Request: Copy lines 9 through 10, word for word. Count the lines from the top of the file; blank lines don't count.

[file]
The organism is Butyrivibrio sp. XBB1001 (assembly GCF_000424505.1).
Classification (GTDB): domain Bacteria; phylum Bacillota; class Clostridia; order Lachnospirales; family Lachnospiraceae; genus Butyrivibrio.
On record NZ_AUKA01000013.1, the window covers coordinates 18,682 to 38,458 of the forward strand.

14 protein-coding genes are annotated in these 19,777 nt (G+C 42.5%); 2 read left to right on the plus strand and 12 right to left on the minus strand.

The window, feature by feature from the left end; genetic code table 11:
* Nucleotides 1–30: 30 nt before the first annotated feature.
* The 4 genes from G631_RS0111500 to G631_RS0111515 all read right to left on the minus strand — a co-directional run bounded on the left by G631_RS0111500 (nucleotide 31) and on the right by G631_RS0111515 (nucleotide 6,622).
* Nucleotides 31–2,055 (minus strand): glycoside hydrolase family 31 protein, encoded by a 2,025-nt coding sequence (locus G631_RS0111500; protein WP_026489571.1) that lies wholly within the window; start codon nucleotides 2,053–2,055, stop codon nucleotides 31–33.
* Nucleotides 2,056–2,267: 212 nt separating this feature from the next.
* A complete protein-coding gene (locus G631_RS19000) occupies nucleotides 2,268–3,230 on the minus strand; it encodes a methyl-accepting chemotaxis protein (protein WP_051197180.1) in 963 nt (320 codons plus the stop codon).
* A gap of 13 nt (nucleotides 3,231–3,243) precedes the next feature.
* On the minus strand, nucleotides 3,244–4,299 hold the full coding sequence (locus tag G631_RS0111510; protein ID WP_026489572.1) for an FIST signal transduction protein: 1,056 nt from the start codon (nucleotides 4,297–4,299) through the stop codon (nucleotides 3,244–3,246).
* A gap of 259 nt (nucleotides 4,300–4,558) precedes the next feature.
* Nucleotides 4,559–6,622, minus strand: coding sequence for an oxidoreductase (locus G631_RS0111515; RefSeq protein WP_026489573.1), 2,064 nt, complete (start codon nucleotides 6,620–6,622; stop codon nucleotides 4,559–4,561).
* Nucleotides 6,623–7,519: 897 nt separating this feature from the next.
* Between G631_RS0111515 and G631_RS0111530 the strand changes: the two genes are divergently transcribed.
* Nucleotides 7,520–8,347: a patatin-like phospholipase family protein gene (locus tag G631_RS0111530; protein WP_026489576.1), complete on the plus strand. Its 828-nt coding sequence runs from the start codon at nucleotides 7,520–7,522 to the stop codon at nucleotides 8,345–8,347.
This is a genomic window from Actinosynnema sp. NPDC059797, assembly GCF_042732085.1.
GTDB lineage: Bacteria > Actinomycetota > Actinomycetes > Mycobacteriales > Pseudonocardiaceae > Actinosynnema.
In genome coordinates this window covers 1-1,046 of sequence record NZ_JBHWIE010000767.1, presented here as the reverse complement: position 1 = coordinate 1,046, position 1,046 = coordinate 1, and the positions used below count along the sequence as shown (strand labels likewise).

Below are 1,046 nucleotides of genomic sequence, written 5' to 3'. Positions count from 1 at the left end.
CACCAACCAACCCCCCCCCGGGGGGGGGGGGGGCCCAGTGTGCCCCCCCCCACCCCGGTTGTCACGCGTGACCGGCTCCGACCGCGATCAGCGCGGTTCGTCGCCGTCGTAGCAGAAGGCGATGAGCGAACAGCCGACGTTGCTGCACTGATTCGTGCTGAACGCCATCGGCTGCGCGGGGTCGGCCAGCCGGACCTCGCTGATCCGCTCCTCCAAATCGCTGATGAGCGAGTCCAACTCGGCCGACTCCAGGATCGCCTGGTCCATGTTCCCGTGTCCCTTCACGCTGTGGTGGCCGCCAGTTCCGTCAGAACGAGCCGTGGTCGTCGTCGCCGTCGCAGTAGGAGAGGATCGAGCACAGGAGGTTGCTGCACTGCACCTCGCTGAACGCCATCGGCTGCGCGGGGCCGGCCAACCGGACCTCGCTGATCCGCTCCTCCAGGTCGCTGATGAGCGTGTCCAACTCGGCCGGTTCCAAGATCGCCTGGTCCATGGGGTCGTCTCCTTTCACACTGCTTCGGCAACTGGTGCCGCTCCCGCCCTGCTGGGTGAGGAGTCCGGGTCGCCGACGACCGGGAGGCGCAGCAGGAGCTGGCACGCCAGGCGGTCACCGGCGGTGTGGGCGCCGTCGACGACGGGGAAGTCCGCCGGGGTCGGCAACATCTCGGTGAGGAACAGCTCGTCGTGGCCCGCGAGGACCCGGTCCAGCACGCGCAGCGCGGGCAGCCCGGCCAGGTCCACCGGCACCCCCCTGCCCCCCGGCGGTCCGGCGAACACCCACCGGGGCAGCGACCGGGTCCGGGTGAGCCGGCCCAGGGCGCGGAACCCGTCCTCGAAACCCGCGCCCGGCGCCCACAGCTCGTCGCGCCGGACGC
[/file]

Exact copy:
* Nucleotides 2,056–2,267: 212 nt separating this feature from the next.
* A complete protein-coding gene (locus G631_RS19000) occupies nucleotides 2,268–3,230 on the minus strand; it encodes a methyl-accepting chemotaxis protein (protein WP_051197180.1) in 963 nt (320 codons plus the stop codon).